basketball FIBA World Cup

Canada FIBA World Cup 2023 roster – are they a legit contender?

Canadian Basketball Federation has put a lot of work in the last three years, focusing on bringing as many of their NBA players to sign up for the national team. That paid off as the team finished in fourth place at the FIBA AmeriCup, booking their ticket for the 2023 FIBA World Cup.

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Shai Gilgeous-Alexander – Photo: Daniel Reinhardt/dpa – Photo by Icon sport

FIBA World Cup Canada roster

The Sacramento Kings assistant coach Jordi Fernandez will not be able to count on Jamal Murray who had to skip the tournament after the long season with the Denver Nuggets. Still, Canada has seven other NBA players on the roster which makes them a team to watch at the 2023 FIBA World Cup.

Kyle Alexander (PF – Hapoel Tel Aviv)
Nickeil Alexander-Walker (SG – Minnesota Timberwolves)
RJ Barrett (SF – New York Knicks)
Trae Bell-Haynes (PG – Zaragoza)
Dillon Brooks (SF – Houston Rockets)
Luguentz Dort (SF – Oklahoma City Thunder)
Zach Edey (Center – Purdue Boilermakers)
Melvin Ejim (SF – Unicaja Malaga)
Shai Gilgeous-Alexander (SG – Oklahoma City Thunder)
Kelly Olynyk (PF – Utah Jazz)
Kevin Pangos (PG – Olimpia Milano)
Dwight Powell (PF – Dallas Mavericks)
Phil Scrubb (PG – Niagara River Lions)
Thomas Scrubb (SF – Ottawa BlackJacks)

FIBA World Cup Canada odds

Canada is ranked sixth among the favorites to win the 2023 FIBA World Cup with 12/1 (13.00) odds. Only United States, France, Serbia, Spain and Australia are given better chances of winning.

Is Canada a legit contender?

The absence of Jamal Murray is a huge blow for Canada. They will be able to make up for his scoring having last years’ forth-best scorer in the NBA, Shai-Gilgeous Alexander and the Knicks wingman, RJ Barrett. What may be a problem for Canada is the point guard position where they have Kevin Pangos, who has been in EuroLeague for years but is undersized, and Trae Bell-Haynes, who may be the weak link. The center spot is also limited where Kelly Olynik may have problems on the defensive end.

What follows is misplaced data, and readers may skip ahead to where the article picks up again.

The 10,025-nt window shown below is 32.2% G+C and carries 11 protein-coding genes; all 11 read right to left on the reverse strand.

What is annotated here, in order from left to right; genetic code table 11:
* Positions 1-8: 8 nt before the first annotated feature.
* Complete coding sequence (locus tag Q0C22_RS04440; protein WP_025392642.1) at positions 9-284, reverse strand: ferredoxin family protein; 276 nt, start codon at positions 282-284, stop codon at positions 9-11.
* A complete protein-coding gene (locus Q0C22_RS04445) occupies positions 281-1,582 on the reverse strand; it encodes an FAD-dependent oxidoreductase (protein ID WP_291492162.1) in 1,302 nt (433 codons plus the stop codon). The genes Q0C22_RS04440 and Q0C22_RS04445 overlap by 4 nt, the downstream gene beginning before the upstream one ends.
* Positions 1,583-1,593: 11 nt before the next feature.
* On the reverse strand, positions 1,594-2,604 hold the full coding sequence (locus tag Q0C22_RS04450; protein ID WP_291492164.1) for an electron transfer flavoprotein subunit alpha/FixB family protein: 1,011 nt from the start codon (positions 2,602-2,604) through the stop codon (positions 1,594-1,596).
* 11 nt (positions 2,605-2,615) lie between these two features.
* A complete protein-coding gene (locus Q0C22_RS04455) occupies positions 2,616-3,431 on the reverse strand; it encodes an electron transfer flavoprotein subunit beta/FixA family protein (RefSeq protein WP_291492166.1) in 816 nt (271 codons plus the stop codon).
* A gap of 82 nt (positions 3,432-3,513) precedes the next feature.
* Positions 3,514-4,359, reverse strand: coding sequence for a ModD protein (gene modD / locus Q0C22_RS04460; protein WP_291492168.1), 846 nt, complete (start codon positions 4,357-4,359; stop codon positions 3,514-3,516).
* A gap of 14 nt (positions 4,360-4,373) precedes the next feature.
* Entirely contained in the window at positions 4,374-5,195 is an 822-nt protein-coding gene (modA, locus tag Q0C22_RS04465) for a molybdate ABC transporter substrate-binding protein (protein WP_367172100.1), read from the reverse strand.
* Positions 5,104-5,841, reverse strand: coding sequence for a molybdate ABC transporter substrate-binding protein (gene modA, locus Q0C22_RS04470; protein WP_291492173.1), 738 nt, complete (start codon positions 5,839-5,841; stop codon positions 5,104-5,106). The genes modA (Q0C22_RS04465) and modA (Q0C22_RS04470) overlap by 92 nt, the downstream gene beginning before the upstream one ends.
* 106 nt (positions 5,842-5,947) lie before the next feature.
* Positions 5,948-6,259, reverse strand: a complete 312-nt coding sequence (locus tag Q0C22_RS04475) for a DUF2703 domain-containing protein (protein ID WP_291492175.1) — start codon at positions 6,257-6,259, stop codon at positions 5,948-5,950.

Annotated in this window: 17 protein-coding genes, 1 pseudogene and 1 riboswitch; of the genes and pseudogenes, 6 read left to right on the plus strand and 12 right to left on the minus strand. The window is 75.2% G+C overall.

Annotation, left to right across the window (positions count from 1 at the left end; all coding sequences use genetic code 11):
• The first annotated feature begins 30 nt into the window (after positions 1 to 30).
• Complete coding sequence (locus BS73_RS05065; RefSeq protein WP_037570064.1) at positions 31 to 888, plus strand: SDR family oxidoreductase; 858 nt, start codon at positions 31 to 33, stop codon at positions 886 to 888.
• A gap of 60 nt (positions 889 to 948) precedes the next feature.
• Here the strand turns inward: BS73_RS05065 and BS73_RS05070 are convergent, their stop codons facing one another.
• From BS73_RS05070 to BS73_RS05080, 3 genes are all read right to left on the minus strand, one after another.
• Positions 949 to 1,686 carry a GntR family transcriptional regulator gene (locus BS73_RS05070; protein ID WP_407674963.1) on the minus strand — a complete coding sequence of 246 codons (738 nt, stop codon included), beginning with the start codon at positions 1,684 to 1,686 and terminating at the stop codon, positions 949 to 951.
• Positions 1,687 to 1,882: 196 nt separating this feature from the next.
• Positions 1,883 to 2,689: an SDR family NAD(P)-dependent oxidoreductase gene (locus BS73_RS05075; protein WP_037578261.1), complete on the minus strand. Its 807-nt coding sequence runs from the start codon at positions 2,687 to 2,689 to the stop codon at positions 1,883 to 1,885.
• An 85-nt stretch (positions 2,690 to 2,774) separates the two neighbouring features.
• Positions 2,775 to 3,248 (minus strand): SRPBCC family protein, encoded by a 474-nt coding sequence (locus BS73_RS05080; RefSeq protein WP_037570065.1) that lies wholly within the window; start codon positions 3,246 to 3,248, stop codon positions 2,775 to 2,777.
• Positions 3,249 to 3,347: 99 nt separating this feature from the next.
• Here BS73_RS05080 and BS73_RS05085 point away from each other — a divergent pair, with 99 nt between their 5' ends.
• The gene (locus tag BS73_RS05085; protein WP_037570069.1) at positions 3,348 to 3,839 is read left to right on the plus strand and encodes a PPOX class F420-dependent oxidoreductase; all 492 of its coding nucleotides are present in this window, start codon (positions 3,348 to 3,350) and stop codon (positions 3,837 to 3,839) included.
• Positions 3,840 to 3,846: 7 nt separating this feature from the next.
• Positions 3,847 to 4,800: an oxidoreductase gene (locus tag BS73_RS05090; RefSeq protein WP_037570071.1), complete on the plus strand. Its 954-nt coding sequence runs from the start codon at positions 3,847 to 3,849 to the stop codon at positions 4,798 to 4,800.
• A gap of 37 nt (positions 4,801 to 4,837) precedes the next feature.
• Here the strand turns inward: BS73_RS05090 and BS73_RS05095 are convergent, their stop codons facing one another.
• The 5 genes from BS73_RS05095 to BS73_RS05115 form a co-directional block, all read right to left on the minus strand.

Still, Canada has legit chances to go deep in the tournament for a couple of reasons. Gilgeous-Alexander scored over 31 points per game for the Thunder on over 50% shooting and he will definitely be among the top-five scorers in the tournament. Luguentz Dort and Dillon Brooks are elite defenders which will make the Canadian team tough to bit.

Canada will play in Group H with France, Latvia and Lebanon and should have no trouble to advance to the next stage. They have the potential to reach the quarterfinals, with the semifinals being the ceiling.

Canada FIBA World Cup history

This will be Canada’s 15th appearance at the FIBA World Cup and they are still looking for the first medal. At the last World Cup in 2019, Canada finished in 21st place. Their highest ever ranking is sixth place which they reached twice, in 1978 and 1982.

This is the first time for Canada to participate in back-to-back World Cups since 2002. They failed to qualify for the 2006 tournament which was their first absence after nine consecutive appearances.

Their biggest success on the international scene is the silver medal at the 1936 Olympics in Berlin which is one of their nine such appearances. Canada finished fourth in 1976 at home in Montreal and in 1984. They have won six medals at the FIBA AmeriCup – two silvers in 1980 and 1999, as well as four bronze medals in 1984, 1988, 2001, and 2015.

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